Pupusas are a delicious, inexpensive, easy meal to prepare that adults and kids love! What do you like to add into your papusa?
Masa harina/Corn flour
2 Cup (32 tbs)
5 Cup (80 tbs)
1 Cup (16 tbs), shredded (use a blend of cheeses if you like)
1. Combine the masa, water and salt in a bowl and stir to combine into a dough.
2. Divide the mixture into 6 balls and flatten each one into a 3 inch disk.
3. Place 1 tbsp of shredded cheese in the center of the disk and carefully fold in the edges to enclose the cheese.
4. Flatten the disk, covering the cheese and form into 1/4 inch thick disks (about 5-6 inches across).
5. Heat 2 tablespoons of oil in a large saute pan. Add 2-3 pupusas at a time and cook for 4-5 minutes on each side for a total of 8-10 minutes.
6. Serve warm with guacamole or sour cream or salsa or vinegary coleslaw
*Make sure to buy masa harina (sold at most groceries) which is different from cornmeal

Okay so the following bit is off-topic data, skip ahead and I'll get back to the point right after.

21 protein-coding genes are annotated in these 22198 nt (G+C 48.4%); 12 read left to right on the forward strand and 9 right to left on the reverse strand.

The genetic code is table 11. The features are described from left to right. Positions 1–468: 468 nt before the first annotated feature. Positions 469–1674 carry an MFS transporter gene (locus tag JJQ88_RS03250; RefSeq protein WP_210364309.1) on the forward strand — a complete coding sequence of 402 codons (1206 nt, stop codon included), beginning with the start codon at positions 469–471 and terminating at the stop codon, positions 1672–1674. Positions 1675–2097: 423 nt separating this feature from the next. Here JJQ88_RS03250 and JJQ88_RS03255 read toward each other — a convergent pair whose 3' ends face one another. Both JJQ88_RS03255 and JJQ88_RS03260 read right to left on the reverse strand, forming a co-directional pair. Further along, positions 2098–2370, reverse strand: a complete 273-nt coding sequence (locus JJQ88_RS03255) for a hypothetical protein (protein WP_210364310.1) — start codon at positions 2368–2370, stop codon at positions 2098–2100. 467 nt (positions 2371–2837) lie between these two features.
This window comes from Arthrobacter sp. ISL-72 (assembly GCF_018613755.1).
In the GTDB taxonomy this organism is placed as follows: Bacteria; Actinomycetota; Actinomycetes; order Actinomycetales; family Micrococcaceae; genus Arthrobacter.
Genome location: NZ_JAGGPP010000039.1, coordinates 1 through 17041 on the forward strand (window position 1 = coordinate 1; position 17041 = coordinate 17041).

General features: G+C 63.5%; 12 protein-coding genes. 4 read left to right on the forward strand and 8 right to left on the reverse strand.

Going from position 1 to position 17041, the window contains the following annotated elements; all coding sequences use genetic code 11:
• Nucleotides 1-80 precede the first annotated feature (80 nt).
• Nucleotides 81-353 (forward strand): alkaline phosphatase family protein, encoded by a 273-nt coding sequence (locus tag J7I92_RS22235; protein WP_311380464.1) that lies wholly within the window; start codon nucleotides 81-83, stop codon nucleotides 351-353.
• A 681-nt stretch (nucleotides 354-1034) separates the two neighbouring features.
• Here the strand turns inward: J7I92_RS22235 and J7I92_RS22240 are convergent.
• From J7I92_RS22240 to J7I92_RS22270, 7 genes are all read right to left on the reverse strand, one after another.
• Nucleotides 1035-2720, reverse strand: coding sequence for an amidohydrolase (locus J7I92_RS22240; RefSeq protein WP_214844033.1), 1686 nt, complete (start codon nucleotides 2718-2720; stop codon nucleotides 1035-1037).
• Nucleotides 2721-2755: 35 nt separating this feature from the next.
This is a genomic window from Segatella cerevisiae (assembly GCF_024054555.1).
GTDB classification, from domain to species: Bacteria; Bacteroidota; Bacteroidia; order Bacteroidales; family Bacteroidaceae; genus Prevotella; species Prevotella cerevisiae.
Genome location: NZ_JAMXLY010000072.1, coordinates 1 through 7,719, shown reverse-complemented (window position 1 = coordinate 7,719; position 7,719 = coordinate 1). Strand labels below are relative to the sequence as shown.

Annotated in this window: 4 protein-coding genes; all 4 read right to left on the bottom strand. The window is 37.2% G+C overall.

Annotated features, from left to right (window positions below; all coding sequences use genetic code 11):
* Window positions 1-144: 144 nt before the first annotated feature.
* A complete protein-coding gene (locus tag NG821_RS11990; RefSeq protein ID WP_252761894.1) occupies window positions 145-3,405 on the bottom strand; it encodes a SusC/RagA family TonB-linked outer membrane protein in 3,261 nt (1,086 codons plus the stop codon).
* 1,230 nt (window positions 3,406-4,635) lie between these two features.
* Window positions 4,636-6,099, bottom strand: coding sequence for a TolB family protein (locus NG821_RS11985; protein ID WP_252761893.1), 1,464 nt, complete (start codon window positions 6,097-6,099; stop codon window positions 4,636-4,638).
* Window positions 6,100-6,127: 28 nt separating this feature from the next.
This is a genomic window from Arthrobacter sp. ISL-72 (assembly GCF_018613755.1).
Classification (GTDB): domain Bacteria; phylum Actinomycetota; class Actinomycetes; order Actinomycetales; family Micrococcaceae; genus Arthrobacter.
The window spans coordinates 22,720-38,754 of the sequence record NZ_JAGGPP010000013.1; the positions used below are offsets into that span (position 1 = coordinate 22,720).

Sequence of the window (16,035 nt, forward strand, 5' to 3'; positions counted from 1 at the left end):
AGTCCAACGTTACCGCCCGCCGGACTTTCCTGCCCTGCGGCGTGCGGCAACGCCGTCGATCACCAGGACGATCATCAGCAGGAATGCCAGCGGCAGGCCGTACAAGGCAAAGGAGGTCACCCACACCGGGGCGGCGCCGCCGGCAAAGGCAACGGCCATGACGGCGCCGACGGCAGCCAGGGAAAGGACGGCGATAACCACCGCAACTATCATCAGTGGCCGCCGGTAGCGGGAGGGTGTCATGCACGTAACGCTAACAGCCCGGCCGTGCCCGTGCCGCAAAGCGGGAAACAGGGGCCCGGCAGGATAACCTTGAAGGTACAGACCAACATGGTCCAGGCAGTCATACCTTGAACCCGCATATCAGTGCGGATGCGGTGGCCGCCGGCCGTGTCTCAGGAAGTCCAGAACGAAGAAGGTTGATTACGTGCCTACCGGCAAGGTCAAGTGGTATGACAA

To Freeze: After step 4, place on sheet tray and freeze for 30 minutes or until frozen then transfer to a ziploc bag label and freeze up to 4 months. When ready, defrost in fridge for 24 hours and follow steps 5-6.
Every Sunday morning we all wake up super excited because that's our farmer's market day and without fail the first word out of Kenya's mouth when he wakes up is "'pusa"?! 'Pusa is Kenyan for papusa and Kenya doesn't just like pupusas, he loves them, and he especially loves the ones they sell at our local market.
Here in Los Angeles there are pupusa stands all over, but until I moved here I had no idea what they were. In El Salvador, where this dish hails from, vendors everywhere sell this delicious street food which looks like a thick tortilla. Hidden inside each one is a savory filling, usually made up of cheese, chicken, beans or a combination of the three and it is served with curtido (a vinegary coleslaw, generally too spicy for most kids), guacamole and/or crema (similar to sour cream). I decided to make my own pupusas for lunch yesterday to see how I compared to Kenya's favorite vendor at the market. When Kenya woke up from his nap and came to the kitchen he took one whiff and said "pusa"? There was actually shock in his voice (as if he thought they only came from the Salvadorian lady at the farmer's market). You'll be shocked too when you see how easy these are to make in no time flat and each one costs mere pennies compared to the $2 I spend on the ones at our market.